DAILY POST: Looking Back at Looking Ahead

 Predicting Change to Plan Photographic Strategy.

In late 1992, I recognized that Southern Pacific and its lightly used Modoc line were not long for the world. I knew then that I'd better act and get out there to make photographs before the Modoc went the way of Milwaukee Road's fabled Pacific Extension. I'm sorry to report, that I was correct. The tracks here at Crest, pictured in January 1993 were abandoned by Union Pacific after it took over SP.
In late 1992, I recognized that Southern Pacific and its lightly used Modoc line were not long for the world. I knew then that I’d better act and get out there to make photographs before the Modoc went the way of Milwaukee Road’s fabled Pacific Extension. I’m sorry to report, that I was correct. The tracks here at Crest, pictured in January 1993 were abandoned by Union Pacific after it took over SP.

When I was a kid, change puzzled me. I’d look back over my father’s photographs and collection of timetables and books and wonder what had happened to the trains and railroads he’d seen and experienced.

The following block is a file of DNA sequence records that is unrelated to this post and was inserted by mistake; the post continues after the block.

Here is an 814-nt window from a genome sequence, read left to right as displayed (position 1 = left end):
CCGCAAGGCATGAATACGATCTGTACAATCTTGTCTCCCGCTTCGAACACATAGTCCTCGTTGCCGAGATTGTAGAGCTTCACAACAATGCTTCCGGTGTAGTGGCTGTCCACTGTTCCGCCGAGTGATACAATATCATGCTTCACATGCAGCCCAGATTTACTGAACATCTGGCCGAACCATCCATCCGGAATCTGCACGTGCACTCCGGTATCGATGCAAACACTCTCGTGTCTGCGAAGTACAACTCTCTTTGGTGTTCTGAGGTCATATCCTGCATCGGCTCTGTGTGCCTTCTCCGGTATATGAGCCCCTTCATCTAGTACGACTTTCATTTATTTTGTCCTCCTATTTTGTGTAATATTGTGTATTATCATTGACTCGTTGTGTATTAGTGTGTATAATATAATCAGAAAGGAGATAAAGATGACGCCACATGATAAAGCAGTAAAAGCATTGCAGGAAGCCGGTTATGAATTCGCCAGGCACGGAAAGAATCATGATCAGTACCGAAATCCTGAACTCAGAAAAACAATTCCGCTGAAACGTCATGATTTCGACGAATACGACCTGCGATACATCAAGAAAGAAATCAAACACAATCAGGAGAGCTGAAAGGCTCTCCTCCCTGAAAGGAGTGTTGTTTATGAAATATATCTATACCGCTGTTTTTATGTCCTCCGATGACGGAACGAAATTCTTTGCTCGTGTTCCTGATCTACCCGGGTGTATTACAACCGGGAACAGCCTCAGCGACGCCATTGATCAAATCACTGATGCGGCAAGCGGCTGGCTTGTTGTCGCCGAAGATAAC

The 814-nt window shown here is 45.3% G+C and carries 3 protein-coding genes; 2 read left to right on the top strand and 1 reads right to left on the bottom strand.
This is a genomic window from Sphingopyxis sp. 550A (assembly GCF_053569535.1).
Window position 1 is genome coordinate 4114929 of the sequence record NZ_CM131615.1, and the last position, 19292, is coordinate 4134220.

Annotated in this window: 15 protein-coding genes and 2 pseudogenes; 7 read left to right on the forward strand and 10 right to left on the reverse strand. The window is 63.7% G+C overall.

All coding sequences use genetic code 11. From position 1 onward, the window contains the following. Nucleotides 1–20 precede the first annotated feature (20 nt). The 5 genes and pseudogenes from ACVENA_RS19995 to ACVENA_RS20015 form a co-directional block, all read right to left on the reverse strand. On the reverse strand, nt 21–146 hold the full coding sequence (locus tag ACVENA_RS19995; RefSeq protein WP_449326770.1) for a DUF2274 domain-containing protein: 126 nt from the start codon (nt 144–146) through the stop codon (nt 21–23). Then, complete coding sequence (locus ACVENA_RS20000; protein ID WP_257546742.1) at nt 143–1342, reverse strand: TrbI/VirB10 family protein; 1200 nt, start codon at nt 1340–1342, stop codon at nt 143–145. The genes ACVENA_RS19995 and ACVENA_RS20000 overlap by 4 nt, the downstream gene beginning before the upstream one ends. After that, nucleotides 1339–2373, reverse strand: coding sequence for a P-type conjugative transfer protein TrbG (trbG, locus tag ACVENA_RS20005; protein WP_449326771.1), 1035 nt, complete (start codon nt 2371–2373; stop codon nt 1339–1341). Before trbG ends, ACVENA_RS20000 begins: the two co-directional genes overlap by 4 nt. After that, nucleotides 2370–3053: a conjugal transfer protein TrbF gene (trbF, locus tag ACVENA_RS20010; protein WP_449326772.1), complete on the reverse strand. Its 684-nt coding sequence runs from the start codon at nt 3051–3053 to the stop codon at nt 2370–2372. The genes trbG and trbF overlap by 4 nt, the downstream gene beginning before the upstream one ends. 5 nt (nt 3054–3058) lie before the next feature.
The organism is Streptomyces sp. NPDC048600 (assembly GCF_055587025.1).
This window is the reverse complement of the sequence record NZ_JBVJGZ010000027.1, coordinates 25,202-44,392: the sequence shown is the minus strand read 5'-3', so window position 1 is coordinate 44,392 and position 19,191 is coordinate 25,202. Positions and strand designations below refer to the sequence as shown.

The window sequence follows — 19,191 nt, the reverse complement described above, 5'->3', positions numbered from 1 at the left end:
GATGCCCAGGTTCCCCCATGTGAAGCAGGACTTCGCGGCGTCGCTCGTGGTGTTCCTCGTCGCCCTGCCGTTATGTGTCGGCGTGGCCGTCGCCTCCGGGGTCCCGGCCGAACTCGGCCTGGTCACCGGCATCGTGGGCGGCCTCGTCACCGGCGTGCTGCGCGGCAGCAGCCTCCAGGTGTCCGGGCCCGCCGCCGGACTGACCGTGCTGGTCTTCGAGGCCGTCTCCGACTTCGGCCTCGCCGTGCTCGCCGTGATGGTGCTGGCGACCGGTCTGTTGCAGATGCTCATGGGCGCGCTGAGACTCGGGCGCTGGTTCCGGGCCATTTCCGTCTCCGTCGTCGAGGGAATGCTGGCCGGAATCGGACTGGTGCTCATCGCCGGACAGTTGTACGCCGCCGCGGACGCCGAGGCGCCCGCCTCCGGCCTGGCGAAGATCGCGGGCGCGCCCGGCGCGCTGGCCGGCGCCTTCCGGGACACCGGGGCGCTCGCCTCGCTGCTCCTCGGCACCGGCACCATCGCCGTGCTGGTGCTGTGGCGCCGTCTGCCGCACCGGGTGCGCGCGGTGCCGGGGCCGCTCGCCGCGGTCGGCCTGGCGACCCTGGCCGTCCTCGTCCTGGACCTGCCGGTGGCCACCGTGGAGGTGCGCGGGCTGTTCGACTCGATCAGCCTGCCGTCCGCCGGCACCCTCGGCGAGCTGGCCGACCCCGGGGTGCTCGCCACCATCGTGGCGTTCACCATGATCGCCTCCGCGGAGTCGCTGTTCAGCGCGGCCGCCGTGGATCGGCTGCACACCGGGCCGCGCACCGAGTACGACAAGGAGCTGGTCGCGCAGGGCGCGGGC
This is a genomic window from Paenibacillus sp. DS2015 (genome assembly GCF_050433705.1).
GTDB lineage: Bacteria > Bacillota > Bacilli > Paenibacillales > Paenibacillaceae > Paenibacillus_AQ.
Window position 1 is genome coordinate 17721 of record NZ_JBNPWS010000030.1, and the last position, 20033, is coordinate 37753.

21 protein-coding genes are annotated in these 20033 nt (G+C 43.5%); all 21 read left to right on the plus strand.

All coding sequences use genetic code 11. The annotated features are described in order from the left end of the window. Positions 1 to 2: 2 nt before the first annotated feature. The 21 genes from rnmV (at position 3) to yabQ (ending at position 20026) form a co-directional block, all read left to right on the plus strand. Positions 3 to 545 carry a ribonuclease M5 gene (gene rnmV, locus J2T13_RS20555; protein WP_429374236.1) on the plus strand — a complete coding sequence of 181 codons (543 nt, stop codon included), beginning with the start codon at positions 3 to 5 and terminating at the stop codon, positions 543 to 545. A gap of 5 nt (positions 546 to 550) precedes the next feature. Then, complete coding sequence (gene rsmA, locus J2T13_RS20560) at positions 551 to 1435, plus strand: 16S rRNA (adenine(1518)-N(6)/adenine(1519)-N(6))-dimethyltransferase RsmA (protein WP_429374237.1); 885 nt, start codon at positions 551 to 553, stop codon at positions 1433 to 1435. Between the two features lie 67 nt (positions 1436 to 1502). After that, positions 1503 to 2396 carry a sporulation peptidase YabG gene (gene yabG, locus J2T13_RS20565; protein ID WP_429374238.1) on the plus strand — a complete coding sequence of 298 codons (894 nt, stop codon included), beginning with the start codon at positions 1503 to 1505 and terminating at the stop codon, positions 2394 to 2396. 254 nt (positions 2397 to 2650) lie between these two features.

But as a young child, I’d assumed that all change was in the past. Certainly things had been different. New York Central had become Penn-Central, and Penn-Central had become Conrail. But I naively assumed that everything else would remain constant!

Then I began to notice change myself: My favorite GG1 electrics were replaced by modern AEM7s and E60s. Those old Penn-Central black diesels were become ever more scarce. Boston’s PCC cars had become fewer and fewer.

By the late-1980s, I’d witnessed enough changes to recognize that documenting the railroad required careful attention to detail, and it was important to anticipate change before it begins.

Too often, railroad photographers wait until change is already underway before they act to make photographs. Sadly, sometimes they wait too long and miss the best opportunities to photograph.

With this in mind, in the 1990s, annually I drafted lists from which to work. It’s one thing to ponder photographing time-worthy subjects; its better to have a clear and prioritized strategy!